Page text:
The Johns Hopkins University Bloomberg Center Dedication Ceremony took place on the front steps of 555 Pennsylvania Avenue on a sunny Thursday morning in mid-October.
The day’s activities started with a procession in front of the building played in by live musicians. This was followed by a series of dedication speeches by Board of Trustees Chari Louis J. Forster, President Ron Daniels, and DC Mayor Muriel Bowser. A pre-recorded video featured building namesake philanthropist Michael Bloomberg, who reportedly commented on his remote appearance at the eponymous Center’s dedication by noting that “Covid finally got to me.”
President Daniels commented on the building’s architecture, describing it as “a voluminated gathering and performing spaces that will catalyze countless convening conversations and serendipitous encounters.” Mayor Bloomberg described his vision for a center that would bring all of Johns Hopkins schools under one roof, comparing his fellow Mayor Muriel Bowser’s cooperation to that of JFK in the 1960s, who had also supported a similar project aimed at “bringing new life to Pennsylvania Avenue.” Mr. Bloomberg continued that “this building represents the future of education. It’s designed to promote interdisciplinary education and bring people together with different perspectives.”
The event was followed by a reception and a schedule of arts events. These included a choral rendition of Aaron Copeland’s Fanfare for the Common Man. The day’s events were attended by high-profile guests from various fields, including Mayor Bowser, anchorman and SAIS alumnus Wolf Blitzer, and actor and comedian Jane Krasinski.
SAIS students, whose Thursday classes were canceled so that the event could take place, witnessed preparations taking place in the building throughout the week leading up to Dedication Day.
On Monday, October 16, students received an email from SAIS Senior Associate Dean for Finance and Administration, Mark Bailey, indicating a list of building closures and other disruptions which he stated the Bloomberg Center Term had provided just that same day in a letter from Schuyler Asman, the Senior Director of Finance & Administration for the Bloomberg Center. As the email hit their inboxes, SAIS students said they witnessed interpretative dancers lining the atrium balconies, rehearsing to the beat of drums next to the library where many were studying for their midterms. In the SAIS Signal group chat, students expressed growing confusion.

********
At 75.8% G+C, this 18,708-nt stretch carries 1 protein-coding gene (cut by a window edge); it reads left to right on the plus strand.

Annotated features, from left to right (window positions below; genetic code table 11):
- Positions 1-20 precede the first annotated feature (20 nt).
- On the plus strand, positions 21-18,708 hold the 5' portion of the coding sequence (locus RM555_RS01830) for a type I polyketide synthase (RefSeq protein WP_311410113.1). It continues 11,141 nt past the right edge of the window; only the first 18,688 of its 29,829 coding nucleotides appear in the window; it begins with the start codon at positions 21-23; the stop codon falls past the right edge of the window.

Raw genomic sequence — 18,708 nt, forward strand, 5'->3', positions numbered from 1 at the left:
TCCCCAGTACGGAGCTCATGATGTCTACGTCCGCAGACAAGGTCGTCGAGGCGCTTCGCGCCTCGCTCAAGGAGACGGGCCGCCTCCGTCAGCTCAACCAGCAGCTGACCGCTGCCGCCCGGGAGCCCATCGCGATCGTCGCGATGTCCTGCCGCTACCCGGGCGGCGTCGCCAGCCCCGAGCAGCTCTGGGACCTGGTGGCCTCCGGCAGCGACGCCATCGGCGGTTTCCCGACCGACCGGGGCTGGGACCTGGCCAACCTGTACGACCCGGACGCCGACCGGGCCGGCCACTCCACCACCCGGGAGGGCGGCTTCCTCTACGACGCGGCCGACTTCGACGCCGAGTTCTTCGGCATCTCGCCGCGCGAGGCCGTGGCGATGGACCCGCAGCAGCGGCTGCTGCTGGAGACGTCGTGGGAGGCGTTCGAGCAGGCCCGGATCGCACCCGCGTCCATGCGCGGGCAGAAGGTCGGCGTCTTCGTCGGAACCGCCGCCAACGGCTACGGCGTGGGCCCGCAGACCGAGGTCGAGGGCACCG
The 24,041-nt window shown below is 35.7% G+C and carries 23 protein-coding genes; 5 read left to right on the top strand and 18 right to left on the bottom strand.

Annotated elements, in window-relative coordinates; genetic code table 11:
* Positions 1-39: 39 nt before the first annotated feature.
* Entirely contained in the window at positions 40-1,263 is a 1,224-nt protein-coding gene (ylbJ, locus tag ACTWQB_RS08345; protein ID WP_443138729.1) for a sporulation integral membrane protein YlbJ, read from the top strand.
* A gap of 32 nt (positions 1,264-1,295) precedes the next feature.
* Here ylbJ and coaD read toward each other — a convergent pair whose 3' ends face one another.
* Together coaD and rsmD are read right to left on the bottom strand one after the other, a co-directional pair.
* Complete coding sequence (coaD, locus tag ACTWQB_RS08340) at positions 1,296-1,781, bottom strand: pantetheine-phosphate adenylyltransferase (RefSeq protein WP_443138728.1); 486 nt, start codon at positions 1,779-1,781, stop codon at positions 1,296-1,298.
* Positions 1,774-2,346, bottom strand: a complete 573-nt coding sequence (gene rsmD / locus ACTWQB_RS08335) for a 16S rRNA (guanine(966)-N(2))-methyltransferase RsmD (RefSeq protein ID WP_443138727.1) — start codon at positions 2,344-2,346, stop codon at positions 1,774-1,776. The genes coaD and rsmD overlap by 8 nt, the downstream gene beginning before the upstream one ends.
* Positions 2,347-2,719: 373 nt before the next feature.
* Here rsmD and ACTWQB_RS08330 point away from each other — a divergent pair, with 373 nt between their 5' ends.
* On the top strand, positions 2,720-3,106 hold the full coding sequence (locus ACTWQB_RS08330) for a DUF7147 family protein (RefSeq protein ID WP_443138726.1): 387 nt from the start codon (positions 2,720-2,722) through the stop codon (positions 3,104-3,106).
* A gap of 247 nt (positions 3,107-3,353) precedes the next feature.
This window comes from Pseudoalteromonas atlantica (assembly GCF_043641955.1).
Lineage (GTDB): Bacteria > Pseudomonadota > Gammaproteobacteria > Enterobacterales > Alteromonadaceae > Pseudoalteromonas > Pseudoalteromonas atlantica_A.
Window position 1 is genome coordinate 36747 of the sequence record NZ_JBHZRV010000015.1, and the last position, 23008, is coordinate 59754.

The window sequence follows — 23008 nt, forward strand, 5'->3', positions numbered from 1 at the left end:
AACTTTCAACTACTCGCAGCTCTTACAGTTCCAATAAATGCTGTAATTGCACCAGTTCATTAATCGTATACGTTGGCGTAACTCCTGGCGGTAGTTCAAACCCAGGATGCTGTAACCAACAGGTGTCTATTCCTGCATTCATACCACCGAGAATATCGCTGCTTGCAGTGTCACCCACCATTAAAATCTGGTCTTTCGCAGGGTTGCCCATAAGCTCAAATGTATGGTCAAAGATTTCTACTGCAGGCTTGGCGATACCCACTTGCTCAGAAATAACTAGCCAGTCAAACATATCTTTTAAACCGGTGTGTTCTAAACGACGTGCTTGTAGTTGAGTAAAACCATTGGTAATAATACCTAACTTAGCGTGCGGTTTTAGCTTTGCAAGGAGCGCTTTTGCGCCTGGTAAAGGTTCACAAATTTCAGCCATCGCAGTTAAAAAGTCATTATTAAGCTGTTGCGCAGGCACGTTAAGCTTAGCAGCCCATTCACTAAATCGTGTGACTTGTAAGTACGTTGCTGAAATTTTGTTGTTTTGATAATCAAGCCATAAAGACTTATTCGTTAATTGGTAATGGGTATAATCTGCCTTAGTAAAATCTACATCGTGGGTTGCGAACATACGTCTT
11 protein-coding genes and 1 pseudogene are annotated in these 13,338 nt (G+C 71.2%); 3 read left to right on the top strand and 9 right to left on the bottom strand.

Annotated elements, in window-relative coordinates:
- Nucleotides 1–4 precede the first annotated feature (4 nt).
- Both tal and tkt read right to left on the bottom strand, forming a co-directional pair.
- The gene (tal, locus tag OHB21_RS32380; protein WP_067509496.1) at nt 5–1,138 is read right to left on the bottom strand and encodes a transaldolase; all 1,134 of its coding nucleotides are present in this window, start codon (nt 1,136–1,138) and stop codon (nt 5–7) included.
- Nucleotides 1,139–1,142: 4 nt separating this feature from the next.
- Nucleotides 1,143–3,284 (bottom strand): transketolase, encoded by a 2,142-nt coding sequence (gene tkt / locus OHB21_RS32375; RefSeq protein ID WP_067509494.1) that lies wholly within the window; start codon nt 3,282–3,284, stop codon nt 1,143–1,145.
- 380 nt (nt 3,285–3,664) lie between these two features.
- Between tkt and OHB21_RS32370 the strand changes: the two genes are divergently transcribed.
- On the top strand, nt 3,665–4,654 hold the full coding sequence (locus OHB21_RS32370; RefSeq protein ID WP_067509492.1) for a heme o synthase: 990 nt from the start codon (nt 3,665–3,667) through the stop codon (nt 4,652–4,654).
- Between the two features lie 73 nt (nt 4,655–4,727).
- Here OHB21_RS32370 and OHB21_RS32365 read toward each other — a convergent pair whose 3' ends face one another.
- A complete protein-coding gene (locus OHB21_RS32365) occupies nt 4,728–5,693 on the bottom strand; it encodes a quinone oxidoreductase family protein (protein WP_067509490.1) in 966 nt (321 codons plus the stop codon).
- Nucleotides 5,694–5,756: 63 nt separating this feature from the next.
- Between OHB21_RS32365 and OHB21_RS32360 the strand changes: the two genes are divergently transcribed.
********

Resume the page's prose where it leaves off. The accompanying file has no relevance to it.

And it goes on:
While Mr. Asman stated in the letter that “we are excited to welcome hundreds of members of our faculty, staff, and students from across the globe,” SAIS students noticed that they were conspicuously not invited to attend the day’s events. Students who emailed the events team, including your correspondent, were invited to watch it via livestream.
On Tuesday, October 17, Dean Steinberg sent another email describing a meeting between he, SGA and Vice Provost Lainie Rutkow regarding the dedication week communication problems. He described several additional, previously unmentioned disruptions that students could expect, including a choir rehearsal in the lobby. The email mentioned that SAIS students were welcome to attend the Open House from 12pm-3pm and gave students a 24-hour window to register.
One SAIS student observed that “it could have been an opportunity to bring the community together and show gratitude to the trustees. But instead it highlighted the divide between the Johns Hopkins administration and its students.” Kosi Ogbuli, second year and president of the SGA, reflected that it was “too little communication, too loud of a disruption, and too late in terms of any accountability.”
Pursuant to his invitation to students to reach out to him directly, Mr. Asman was asked by email for comment on SAIS students’ initial non-invitation. J.B. Bird, Assistant Vice President for Media Relations & News, commented on the university’s behalf, stating that “We were excited to have SAIS students, faculty, staff, and alumni participate throughout the day in the dedication events for the Hopkins Bloomberg Center, alongside participants from all of the university’s divisions. We are working on a variety of channels to ensure that students are aware of events happening at the Hopkins Bloomberg Center”. At the time of writing, there was no response when pressed for comment on the decision not to invite SAIS students, nor on the nature of the communication channels they are preparing for future events.